Reflecting on a conflict situation where the technical treatment of a payroll transaction was the focus, the intention of both parties was to seek a resolution and some negotiation was required to achieve a mutually satisfactory solution. It was clear that problem solving was the key to achieve this outcome. According to Boyatzis (1982) through his competency framework the ‘diagnostic use of concepts’ is a critical component to the development of a resolution strategy. We did just that by diagnosing the issue as part of negotiation and a resolution strategy. Similarly, Goleman (2004) highlights the competency of ‘conflict management’ from his emotional intelligence framework which highlights that it is critical to understanding the differing perspectives of the parties to achieve a win-win outcome. Overall, the result was that we diagnosed the implications of the task focused conflict; had an awareness to encourage debate and open discussion which to lead to a more innovative or creative solution.
“Effective managers understand that conflict is not always about resolution; it can also be about orchestrating win-win situations” ~ Goleman (2004)
What sort of conflicts have you been involved with that have resulted in the complete opposite?
Recently I participated in an executive leadership workshop at Readify. This reminded me of work I had previously been doing around how to become a better business leader and whether a deeper self-awareness made for a more effective leader.
Self-awareness involves reviewing and analysing feedback about oneself to improve personal effectiveness as a leader. Self-awareness is influenced by a leader’s personality and gaining an understanding of their personality typology through self-profile and self-audit. The Myers Briggs Type Indicator (MBTI) is one of many personality typology frameworks that aid in identifying a leaders preferences, ways of thinking and how they interact with others. It allows for a deeper understanding when a leader reviews feedback as part of one’s self-awareness.
I established that a self-awareness of strengths and weaknesses assists the business leader to be better when confronted with varied situations. After undertaking a variety of the Myers-Briggs Type Indicator (MBTI) I confirmed myself as ISTJ and the description rang true mostly. It identified to me the traits and characteristics that I have a preference towards, which are not always the most effective for the situation.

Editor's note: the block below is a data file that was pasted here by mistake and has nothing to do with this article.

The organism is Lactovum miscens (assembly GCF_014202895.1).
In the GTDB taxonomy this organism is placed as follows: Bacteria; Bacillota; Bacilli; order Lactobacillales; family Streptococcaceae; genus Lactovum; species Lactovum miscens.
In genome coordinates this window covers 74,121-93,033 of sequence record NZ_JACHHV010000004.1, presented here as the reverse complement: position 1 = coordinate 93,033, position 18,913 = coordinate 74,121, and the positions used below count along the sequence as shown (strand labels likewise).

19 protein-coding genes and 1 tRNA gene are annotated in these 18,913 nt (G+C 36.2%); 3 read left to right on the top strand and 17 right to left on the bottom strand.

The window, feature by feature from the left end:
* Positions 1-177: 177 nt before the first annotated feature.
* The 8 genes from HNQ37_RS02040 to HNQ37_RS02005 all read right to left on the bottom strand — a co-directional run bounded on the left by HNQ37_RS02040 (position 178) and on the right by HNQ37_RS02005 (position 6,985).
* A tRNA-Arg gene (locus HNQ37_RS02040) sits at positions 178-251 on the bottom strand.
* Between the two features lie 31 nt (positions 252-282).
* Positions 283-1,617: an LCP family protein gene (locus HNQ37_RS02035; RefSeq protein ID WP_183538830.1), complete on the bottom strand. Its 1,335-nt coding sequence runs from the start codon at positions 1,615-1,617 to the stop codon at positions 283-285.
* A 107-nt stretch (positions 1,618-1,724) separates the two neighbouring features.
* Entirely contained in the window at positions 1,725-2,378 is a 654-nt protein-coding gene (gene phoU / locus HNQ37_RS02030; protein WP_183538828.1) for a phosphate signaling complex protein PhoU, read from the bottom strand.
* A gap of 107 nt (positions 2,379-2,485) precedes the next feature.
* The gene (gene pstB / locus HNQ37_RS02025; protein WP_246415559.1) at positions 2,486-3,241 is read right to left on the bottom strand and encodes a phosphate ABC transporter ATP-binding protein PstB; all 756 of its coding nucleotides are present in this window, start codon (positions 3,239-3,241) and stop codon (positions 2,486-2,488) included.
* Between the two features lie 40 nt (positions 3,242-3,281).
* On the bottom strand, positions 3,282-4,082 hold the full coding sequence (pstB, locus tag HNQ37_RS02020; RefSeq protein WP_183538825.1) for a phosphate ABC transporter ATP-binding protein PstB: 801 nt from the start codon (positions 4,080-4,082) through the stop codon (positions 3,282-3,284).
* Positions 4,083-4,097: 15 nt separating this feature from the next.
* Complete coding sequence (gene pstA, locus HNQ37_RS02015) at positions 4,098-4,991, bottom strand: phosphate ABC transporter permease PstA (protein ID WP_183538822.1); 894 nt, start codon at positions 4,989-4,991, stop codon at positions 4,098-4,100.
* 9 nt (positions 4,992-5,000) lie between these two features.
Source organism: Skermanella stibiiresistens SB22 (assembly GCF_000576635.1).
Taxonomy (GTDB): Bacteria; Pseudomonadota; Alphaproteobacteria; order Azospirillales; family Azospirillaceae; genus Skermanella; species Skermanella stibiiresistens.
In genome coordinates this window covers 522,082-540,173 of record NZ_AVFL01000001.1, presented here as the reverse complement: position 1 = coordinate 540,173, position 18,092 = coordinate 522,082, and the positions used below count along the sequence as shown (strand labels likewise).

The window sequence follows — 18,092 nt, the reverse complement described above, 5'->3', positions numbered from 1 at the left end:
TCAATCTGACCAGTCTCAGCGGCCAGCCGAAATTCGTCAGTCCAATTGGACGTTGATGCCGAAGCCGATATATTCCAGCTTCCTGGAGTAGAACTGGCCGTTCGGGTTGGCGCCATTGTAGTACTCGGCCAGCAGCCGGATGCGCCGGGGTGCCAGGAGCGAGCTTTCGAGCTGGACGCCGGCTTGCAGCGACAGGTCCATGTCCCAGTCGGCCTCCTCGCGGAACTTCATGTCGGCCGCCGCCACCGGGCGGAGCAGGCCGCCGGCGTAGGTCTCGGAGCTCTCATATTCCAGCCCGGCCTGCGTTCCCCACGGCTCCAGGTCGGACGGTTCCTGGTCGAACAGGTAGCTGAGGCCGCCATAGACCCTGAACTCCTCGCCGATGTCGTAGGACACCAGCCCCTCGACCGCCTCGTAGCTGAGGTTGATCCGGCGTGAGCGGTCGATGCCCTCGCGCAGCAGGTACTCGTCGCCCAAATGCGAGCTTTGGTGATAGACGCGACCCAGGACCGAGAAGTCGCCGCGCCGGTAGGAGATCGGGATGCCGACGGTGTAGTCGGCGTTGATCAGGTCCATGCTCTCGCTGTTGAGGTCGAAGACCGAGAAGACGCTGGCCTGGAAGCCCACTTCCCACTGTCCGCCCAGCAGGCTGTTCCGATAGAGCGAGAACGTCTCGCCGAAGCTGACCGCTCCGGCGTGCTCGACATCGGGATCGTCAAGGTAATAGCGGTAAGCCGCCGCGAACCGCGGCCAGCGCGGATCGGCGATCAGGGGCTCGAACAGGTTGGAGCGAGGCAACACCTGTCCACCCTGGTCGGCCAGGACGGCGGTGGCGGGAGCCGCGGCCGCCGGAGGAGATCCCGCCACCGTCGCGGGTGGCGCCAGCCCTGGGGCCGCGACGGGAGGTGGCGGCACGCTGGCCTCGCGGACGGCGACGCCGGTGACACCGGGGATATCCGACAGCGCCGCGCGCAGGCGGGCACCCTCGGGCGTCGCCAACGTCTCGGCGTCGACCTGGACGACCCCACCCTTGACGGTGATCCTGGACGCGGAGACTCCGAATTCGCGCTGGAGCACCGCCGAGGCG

This activity has enlightened me as a business leader especially on the limitations of my characteristics and in that same vein it has crystallised my strengths that I was reasonably aware of, however I now have a new perspective that will enhancement my effectiveness as a leader.
I was introduced to the DISC framework at the executive leadership workshop. The framework allows for a self-awareness of communication style. There are four quadrants that focus on style and preference of communication. We were asked to allocate 10 points across the quadrants to establish our style preference. There were interesting results when comparing with others’ perspective of your preference of style. Having an awareness of not only yours, but others style assists with more effective outcomes of negotiations.
A general criticism of personality typologies is that they have the potential to justify poor leadership and/or behaviour based on the leader or followers personality type. However a leader’s type may suggest how they think or predict that they will act a certain way in a situation there is no excuse for removing the potential for personal growth through self-awareness.
Am I now self-aware? Yes, I am now more aware. Time and reflection will aid in a deeper self-awareness and being a more effective business leader.